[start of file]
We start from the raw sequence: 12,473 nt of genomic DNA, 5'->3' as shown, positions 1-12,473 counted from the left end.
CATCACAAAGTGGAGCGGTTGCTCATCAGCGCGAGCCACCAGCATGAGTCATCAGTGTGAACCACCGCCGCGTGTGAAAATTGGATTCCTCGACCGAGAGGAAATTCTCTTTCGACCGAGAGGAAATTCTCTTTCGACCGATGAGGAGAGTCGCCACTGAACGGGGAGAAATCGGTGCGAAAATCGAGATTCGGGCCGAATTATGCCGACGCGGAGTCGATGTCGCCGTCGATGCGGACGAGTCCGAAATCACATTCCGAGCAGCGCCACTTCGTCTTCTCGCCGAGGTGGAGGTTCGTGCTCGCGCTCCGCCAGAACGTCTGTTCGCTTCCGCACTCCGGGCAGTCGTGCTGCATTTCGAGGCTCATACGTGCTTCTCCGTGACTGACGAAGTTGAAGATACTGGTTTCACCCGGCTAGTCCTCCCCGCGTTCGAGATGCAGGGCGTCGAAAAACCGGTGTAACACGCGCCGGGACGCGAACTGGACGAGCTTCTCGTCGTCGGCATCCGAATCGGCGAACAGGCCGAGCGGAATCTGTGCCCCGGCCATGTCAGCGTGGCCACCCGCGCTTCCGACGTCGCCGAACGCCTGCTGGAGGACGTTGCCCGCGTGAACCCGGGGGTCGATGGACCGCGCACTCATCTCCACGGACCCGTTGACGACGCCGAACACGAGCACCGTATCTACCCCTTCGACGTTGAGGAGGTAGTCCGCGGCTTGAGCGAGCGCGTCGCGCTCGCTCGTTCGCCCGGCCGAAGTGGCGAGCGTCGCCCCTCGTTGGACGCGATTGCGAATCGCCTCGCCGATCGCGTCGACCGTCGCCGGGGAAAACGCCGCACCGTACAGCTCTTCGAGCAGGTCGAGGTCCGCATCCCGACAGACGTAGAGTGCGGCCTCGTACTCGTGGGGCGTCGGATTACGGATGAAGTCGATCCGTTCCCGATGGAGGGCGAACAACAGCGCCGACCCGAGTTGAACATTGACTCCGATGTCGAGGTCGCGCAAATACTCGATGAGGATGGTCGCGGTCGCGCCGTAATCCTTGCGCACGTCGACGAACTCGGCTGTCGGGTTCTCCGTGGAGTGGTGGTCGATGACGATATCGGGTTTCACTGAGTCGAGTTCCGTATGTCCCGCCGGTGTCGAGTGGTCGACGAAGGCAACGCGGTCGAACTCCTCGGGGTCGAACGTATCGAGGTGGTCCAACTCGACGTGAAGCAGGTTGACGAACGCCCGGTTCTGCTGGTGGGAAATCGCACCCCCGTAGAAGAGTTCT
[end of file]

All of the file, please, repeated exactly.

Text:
We start from the raw sequence: 12,473 nt of genomic DNA, 5'->3' as shown, positions 1-12,473 counted from the left end.
CATCACAAAGTGGAGCGGTTGCTCATCAGCGCGAGCCACCAGCATGAGTCATCAGTGTGAACCACCGCCGCGTGTGAAAATTGGATTCCTCGACCGAGAGGAAATTCTCTTTCGACCGAGAGGAAATTCTCTTTCGACCGATGAGGAGAGTCGCCACTGAACGGGGAGAAATCGGTGCGAAAATCGAGATTCGGGCCGAATTATGCCGACGCGGAGTCGATGTCGCCGTCGATGCGGACGAGTCCGAAATCACATTCCGAGCAGCGCCACTTCGTCTTCTCGCCGAGGTGGAGGTTCGTGCTCGCGCTCCGCCAGAACGTCTGTTCGCTTCCGCACTCCGGGCAGTCGTGCTGCATTTCGAGGCTCATACGTGCTTCTCCGTGACTGACGAAGTTGAAGATACTGGTTTCACCCGGCTAGTCCTCCCCGCGTTCGAGATGCAGGGCGTCGAAAAACCGGTGTAACACGCGCCGGGACGCGAACTGGACGAGCTTCTCGTCGTCGGCATCCGAATCGGCGAACAGGCCGAGCGGAATCTGTGCCCCGGCCATGTCAGCGTGGCCACCCGCGCTTCCGACGTCGCCGAACGCCTGCTGGAGGACGTTGCCCGCGTGAACCCGGGGGTCGATGGACCGCGCACTCATCTCCACGGACCCGTTGACGACGCCGAACACGAGCACCGTATCTACCCCTTCGACGTTGAGGAGGTAGTCCGCGGCTTGAGCGAGCGCGTCGCGCTCGCTCGTTCGCCCGGCCGAAGTGGCGAGCGTCGCCCCTCGTTGGACGCGATTGCGAATCGCCTCGCCGATCGCGTCGACCGTCGCCGGGGAAAACGCCGCACCGTACAGCTCTTCGAGCAGGTCGAGGTCCGCATCCCGACAGACGTAGAGTGCGGCCTCGTACTCGTGGGGCGTCGGATTACGGATGAAGTCGATCCGTTCCCGATGGAGGGCGAACAACAGCGCCGACCCGAGTTGAACATTGACTCCGATGTCGAGGTCGCGCAAATACTCGATGAGGATGGTCGCGGTCGCGCCGTAATCCTTGCGCACGTCGACGAACTCGGCTGTCGGGTTCTCCGTGGAGTGGTGGTCGATGACGATATCGGGTTTCACTGAGTCGAGTTCCGTATGTCCCGCCGGTGTCGAGTGGTCGACGAAGGCAACGCGGTCGAACTCCTCGGGGTCGAACGTATCGAGGTGGTCCAACTCGACGTGAAGCAGGTTGACGAACGCCCGGTTCTGCTGGTGGGAAATCGCACCCCCGTAGAAGAGTTCT